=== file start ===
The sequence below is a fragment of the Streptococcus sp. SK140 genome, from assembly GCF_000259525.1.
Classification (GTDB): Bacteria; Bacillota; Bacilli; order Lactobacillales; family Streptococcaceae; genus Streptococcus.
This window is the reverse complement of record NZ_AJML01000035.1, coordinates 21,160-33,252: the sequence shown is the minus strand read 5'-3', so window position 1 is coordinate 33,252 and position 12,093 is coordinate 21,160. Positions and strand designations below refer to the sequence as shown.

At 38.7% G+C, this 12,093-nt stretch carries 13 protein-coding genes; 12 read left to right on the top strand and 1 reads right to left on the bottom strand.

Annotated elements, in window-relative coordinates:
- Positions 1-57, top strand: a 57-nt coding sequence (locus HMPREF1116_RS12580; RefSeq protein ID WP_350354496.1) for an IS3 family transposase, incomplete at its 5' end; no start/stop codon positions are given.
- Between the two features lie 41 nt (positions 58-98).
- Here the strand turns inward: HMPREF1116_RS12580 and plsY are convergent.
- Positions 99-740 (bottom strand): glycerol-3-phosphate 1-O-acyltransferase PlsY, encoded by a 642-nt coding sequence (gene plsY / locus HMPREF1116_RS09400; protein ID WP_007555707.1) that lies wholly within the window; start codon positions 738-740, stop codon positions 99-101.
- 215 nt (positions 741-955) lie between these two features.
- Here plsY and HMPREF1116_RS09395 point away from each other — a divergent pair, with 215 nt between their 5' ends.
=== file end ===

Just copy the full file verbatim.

The sequence below is a fragment of the Streptococcus sp. SK140 genome, from assembly GCF_000259525.1.
Classification (GTDB): Bacteria; Bacillota; Bacilli; order Lactobacillales; family Streptococcaceae; genus Streptococcus.
This window is the reverse complement of record NZ_AJML01000035.1, coordinates 21,160-33,252: the sequence shown is the minus strand read 5'-3', so window position 1 is coordinate 33,252 and position 12,093 is coordinate 21,160. Positions and strand designations below refer to the sequence as shown.

At 38.7% G+C, this 12,093-nt stretch carries 13 protein-coding genes; 12 read left to right on the top strand and 1 reads right to left on the bottom strand.

Annotated elements, in window-relative coordinates:
- Positions 1-57, top strand: a 57-nt coding sequence (locus HMPREF1116_RS12580; RefSeq protein ID WP_350354496.1) for an IS3 family transposase, incomplete at its 5' end; no start/stop codon positions are given.
- Between the two features lie 41 nt (positions 58-98).
- Here the strand turns inward: HMPREF1116_RS12580 and plsY are convergent.
- Positions 99-740 (bottom strand): glycerol-3-phosphate 1-O-acyltransferase PlsY, encoded by a 642-nt coding sequence (gene plsY / locus HMPREF1116_RS09400; protein ID WP_007555707.1) that lies wholly within the window; start codon positions 738-740, stop codon positions 99-101.
- 215 nt (positions 741-955) lie between these two features.
- Here plsY and HMPREF1116_RS09395 point away from each other — a divergent pair, with 215 nt between their 5' ends.